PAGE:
Over old film footage, made to look it was taped in the 80s, Carly Rae Jepsen twirls around in a flower-printed dress and grabs her lover’s hand before releasing herself in a courtyard.
Sitting in a taxi, her hand on her mouth, she looks through the sun roof, viewing a monument in Dublin. In her hotel room, she sifts through her luggage and talks on the phone. She unpacks her t-shirts. Back at the airport, she wheels her luggage and heads onto the plane.
With her hands in her jacket, she walks in Paris, smiling behind a statue. Holding her boyfriend’s hand behind her, she takes him through the subway, laughing. She swings around the pole. At a landmark, she peeks through the bars, gloves on, looking down at the city below. Later, she runs to catch up with her boyfriend. She bikes through Paris.
In her hotel room, she hides behind the curtain. She points to the Arc De Triomphe. Then, she twirls around a pole. She peeks through the subway entrance and then hops onto the street.
She runs through a hallway to catch another plane. Landing in New York, she points to the Statue of Liberty while on a boat ride and makes an exaggerated “oh” face. She walks along Times Square. Walking down the stairs, leading to the subway, she waits for the subway. She stands on the track, letting it blow it by her.
On the bus, she struggles to get comfortable. She puts her legs up on the seat by her. She turns over to her side.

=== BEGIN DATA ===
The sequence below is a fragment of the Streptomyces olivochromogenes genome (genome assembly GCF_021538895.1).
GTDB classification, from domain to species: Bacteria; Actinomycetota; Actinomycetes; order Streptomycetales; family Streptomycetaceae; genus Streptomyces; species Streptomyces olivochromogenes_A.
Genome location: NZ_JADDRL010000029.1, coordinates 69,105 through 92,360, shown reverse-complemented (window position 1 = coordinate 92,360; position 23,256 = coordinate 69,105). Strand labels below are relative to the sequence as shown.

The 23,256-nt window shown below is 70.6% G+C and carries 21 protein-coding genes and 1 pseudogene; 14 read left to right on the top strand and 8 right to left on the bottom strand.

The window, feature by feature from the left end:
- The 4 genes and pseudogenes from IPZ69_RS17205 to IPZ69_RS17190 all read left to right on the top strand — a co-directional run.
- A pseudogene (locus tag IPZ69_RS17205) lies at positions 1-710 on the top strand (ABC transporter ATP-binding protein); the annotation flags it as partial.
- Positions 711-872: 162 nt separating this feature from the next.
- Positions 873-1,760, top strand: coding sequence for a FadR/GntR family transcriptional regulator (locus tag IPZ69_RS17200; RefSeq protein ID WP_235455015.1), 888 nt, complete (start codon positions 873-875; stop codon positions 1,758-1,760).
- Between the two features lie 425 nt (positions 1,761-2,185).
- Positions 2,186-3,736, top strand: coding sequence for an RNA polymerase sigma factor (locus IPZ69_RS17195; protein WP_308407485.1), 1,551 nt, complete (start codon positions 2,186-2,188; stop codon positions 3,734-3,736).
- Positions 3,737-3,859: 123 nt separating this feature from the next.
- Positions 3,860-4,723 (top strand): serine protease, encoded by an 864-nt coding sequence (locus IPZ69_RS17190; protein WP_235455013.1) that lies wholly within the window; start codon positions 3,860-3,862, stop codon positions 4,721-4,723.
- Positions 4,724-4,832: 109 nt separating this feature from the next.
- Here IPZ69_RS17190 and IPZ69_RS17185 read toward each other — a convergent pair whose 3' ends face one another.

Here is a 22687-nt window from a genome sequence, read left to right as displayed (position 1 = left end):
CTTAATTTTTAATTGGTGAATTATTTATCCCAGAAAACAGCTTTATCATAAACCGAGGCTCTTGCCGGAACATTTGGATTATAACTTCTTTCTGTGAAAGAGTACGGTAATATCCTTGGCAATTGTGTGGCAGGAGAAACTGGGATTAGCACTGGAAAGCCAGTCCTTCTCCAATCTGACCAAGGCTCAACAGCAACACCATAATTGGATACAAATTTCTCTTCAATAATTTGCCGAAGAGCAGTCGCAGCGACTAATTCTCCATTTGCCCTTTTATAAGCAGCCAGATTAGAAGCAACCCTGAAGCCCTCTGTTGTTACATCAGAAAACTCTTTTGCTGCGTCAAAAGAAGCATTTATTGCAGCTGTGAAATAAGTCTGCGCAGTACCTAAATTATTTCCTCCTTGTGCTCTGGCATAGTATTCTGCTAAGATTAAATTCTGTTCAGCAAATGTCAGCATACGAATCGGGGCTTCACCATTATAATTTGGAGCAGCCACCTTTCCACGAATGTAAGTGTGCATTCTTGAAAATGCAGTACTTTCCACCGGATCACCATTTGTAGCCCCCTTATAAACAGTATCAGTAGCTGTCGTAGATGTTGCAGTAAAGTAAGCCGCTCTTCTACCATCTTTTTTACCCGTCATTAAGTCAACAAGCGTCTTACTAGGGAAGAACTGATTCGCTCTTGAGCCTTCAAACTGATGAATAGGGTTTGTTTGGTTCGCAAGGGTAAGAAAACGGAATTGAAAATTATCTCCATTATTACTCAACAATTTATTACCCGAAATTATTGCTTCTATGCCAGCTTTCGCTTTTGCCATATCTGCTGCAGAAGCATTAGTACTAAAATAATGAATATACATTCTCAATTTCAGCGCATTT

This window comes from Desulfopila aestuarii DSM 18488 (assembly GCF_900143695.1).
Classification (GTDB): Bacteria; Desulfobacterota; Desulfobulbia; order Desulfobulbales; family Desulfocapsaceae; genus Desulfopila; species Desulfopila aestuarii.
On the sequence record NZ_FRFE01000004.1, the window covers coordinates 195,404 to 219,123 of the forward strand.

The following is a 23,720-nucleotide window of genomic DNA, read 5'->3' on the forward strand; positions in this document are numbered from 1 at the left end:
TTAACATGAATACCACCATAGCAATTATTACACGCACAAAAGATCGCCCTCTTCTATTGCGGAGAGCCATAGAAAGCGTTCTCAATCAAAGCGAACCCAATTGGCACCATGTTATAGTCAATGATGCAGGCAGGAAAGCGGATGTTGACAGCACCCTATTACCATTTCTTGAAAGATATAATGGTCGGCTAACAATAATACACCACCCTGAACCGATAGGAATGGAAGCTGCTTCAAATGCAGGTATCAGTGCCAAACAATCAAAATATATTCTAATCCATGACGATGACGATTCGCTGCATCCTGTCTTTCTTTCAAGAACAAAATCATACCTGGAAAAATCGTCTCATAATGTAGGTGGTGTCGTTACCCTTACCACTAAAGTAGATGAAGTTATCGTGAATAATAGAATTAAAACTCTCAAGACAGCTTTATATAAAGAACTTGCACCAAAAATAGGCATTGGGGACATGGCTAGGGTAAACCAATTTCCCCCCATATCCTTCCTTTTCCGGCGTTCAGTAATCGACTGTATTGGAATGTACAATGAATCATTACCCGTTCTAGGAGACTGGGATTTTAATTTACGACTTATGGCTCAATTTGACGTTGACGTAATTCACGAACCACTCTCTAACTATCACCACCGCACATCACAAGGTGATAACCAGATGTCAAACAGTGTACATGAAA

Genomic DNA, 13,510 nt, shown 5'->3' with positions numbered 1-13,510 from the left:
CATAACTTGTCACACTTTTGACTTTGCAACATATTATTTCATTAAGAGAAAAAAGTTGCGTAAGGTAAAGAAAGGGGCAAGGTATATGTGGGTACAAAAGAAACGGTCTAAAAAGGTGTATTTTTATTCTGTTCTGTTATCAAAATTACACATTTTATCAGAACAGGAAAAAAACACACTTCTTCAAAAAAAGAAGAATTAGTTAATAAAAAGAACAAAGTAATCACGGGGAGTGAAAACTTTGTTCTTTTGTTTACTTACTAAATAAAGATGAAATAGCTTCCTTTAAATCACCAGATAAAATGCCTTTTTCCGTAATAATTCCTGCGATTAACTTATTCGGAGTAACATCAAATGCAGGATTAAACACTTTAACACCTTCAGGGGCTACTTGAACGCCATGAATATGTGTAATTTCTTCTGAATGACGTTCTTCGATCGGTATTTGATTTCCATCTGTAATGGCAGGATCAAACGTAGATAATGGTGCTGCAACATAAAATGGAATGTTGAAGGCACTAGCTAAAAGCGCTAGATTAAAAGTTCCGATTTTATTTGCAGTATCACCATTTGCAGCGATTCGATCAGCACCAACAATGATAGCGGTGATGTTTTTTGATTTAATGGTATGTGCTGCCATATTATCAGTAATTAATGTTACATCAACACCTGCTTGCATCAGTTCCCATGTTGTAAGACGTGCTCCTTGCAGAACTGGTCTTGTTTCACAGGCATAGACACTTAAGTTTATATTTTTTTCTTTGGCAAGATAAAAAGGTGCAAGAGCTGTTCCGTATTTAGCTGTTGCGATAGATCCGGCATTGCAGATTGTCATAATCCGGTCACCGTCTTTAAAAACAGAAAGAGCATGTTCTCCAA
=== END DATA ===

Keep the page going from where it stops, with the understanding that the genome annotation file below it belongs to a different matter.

In Japan, she blows bubbles and then runs into it, popping it. She makes an “OMIGOD! I can’t believe I’m here” expression while in downtown Tokyo. She stands by flashing neon lights. She races up stairs in the hotel room.
During karaoke, she looks out the window, taking in the view of Tokyo. She stands by the rail of the window, falling to the music as she sings. She climbs over a fountain and then runs on the edge. She runs through the hoop of lights. She gets the crowd into the song, pointing during the “ooh ooh.” After it, a guy gives her a high-five. Everyone sings along with, gesturing with their arms during the chorus.
The next morning, she wakes up and looks to the city. The video, filmed and edited over several times, has lines running through it and splits the image into two. While on a bike, she puts her hands out, balancing herself.
In the hotel room, she throws her clothes on the bed and does a little dance. She tries on hats. She jumps on the bed, tossing her pillow around. Looking over her shoulder, she heaves her pillow towards the camera.
Carly Rae Jepsen is trying to take in every sight she can before leaving it. Every stop is an adventure, a chance to make another unbelievable memory that she won’t ever forget with the person she loves most next to her. There’s an immediacy to it, a need to capture every moment because there isn’t much time.
It has a romantic yet realistic view of traveling. Jepsen is wearing coats and gloves for most of the time. Like most everyday shots, hair gets her in the face, the camera shakes and sometimes an angle is off. But it’s what separates the video from others. It’s home made, meant for the viewing of family and friends, not as a brochure for the general public.
The footage at the beginning hints towards something tragic preceding it. There is so much joy throughout the video. It’s as though the lover is rewatching it, remembering the woman he loved but lost too soon. But there’s also a finality to it, that it was the last time they were truly together.
Director: David Kalani Larkins Year: 2015
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